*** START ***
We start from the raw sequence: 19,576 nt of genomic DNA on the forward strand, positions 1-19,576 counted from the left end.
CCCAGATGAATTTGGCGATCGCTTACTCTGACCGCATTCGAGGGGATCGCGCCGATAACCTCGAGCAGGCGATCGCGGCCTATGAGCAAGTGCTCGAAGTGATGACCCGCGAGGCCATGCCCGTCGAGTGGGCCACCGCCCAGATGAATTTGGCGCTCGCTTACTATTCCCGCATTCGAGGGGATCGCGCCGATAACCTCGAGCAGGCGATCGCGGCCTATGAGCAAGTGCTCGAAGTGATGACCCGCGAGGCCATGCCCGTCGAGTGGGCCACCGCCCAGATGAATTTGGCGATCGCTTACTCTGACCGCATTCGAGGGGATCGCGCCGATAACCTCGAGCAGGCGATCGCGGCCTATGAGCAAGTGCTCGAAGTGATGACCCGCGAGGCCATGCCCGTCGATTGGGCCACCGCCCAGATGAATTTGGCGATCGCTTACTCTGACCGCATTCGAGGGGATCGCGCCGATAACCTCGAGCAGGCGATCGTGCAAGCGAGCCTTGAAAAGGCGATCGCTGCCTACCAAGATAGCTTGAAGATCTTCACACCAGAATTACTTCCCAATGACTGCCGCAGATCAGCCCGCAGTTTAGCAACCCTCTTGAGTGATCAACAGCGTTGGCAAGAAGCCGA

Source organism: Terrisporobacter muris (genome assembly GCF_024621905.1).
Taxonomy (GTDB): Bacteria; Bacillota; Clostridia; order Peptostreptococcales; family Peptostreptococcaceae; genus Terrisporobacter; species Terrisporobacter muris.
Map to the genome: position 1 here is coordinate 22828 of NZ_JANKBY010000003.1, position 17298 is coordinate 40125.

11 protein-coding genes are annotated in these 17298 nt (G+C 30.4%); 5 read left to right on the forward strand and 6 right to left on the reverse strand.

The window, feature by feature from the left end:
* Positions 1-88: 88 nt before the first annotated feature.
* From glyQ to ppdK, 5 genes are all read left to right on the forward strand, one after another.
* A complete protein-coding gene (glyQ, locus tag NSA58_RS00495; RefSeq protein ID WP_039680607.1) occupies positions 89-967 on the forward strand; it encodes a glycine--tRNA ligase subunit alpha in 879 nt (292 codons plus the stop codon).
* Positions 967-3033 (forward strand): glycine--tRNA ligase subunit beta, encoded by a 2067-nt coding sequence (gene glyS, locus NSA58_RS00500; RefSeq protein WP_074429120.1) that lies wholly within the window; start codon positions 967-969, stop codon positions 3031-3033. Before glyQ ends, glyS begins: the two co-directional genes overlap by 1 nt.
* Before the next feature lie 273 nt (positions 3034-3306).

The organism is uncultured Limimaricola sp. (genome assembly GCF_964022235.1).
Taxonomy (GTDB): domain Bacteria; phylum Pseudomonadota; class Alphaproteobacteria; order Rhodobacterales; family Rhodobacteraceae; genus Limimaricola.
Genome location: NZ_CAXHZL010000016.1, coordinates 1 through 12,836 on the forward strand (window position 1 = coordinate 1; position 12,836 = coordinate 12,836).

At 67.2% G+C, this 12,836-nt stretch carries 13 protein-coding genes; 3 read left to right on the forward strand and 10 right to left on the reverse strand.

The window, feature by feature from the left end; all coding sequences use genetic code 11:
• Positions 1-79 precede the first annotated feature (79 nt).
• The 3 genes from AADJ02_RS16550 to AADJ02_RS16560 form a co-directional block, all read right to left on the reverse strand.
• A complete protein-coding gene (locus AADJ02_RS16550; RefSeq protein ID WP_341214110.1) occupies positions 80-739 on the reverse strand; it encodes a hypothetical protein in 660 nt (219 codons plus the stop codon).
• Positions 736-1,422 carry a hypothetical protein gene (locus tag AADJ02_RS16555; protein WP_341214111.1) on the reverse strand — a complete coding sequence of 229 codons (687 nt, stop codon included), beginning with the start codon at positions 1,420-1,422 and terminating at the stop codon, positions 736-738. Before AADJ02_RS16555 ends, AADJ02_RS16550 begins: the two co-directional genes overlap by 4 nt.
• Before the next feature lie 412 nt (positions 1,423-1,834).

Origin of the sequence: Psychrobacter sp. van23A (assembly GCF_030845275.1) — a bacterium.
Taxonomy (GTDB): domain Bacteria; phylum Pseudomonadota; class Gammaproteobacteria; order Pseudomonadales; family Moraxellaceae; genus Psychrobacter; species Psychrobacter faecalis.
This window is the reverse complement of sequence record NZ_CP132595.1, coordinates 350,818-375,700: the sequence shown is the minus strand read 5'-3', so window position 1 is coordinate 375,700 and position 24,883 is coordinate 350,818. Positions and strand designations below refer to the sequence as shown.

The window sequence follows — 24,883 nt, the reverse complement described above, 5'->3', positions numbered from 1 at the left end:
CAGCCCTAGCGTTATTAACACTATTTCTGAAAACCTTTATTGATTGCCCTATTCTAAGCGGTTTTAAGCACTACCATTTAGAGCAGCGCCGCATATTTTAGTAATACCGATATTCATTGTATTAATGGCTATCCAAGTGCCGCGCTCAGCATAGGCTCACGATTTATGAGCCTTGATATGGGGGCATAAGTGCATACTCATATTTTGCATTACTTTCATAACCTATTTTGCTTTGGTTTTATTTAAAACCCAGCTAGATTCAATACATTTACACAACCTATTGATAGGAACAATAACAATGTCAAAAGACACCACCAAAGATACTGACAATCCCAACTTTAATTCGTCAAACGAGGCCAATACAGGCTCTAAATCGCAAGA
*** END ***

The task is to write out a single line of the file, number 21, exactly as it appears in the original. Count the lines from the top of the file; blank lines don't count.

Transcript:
• Positions 736-1,422 carry a hypothetical protein gene (locus tag AADJ02_RS16555; protein WP_341214111.1) on the reverse strand — a complete coding sequence of 229 codons (687 nt, stop codon included), beginning with the start codon at positions 1,420-1,422 and terminating at the stop codon, positions 736-738. Before AADJ02_RS16555 ends, AADJ02_RS16550 begins: the two co-directional genes overlap by 4 nt.